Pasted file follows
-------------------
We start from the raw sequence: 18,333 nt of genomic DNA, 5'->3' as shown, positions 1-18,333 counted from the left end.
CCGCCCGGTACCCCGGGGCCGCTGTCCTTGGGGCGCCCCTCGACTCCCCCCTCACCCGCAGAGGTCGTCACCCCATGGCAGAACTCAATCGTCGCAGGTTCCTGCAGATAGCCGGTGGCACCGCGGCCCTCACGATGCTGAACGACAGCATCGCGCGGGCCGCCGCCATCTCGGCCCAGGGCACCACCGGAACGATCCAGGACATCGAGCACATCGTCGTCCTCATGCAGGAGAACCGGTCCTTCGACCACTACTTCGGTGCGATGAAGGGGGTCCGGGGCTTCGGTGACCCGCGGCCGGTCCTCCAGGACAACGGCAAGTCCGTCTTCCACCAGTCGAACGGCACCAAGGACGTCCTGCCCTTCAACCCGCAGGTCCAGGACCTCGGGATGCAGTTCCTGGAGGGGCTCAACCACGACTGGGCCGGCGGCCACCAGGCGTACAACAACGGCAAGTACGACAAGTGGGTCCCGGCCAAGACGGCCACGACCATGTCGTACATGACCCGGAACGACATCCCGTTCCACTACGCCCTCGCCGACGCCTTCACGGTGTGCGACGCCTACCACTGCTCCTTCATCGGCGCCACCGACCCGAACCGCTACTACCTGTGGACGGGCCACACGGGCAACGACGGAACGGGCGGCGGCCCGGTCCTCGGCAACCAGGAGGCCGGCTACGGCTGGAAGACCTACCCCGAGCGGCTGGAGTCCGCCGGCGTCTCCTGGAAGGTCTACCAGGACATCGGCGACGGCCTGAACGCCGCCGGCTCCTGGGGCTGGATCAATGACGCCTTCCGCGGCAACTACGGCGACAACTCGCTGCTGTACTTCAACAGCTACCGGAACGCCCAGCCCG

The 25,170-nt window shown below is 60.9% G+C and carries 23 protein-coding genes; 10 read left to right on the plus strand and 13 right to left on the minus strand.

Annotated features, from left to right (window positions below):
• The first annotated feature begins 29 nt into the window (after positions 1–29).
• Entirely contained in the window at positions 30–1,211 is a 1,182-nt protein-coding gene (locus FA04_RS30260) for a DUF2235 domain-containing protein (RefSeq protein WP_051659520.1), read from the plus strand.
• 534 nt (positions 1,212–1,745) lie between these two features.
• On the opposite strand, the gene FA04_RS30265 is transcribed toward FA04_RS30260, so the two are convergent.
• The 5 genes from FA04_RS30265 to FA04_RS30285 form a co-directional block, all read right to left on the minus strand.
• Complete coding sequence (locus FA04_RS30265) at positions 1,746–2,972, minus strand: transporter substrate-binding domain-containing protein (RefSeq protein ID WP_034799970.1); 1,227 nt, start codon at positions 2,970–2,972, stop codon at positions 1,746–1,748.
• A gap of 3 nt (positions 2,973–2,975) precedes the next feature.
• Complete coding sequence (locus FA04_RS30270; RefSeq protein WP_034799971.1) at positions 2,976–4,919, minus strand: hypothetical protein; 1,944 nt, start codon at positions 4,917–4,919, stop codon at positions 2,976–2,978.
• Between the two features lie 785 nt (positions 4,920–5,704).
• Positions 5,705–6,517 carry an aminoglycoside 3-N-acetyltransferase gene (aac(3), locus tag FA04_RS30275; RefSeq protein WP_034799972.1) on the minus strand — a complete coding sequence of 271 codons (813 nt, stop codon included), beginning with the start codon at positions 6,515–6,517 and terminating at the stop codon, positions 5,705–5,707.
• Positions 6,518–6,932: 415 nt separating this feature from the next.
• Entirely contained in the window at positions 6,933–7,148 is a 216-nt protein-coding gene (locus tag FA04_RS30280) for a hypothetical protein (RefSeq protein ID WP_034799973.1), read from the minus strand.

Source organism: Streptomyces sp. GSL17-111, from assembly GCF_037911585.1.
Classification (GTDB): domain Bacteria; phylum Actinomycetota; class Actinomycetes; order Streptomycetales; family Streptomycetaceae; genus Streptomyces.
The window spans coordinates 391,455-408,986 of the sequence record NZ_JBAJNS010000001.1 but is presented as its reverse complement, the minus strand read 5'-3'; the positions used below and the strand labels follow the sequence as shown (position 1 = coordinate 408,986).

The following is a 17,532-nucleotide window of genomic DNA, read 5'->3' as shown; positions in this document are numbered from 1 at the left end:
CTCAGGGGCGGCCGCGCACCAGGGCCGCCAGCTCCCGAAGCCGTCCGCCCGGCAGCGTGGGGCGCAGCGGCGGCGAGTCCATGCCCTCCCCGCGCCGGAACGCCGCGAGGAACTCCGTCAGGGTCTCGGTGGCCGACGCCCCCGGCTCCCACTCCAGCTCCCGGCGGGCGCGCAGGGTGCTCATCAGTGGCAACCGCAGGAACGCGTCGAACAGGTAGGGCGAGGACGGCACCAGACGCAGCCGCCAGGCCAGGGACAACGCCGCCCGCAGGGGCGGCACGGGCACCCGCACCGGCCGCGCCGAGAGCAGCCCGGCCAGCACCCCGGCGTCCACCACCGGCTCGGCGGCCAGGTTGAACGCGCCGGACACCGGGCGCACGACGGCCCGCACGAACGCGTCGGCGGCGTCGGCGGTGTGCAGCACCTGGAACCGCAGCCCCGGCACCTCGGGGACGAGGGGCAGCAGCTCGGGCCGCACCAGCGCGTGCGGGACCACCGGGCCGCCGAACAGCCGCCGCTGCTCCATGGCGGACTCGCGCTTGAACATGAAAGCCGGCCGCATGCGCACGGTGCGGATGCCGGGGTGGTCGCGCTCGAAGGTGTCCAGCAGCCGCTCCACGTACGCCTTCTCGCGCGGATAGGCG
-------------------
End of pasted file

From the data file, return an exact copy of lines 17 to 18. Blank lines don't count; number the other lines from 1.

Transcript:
Source organism: Streptomyces sp. GSL17-111, from assembly GCF_037911585.1.
Classification (GTDB): domain Bacteria; phylum Actinomycetota; class Actinomycetes; order Streptomycetales; family Streptomycetaceae; genus Streptomyces.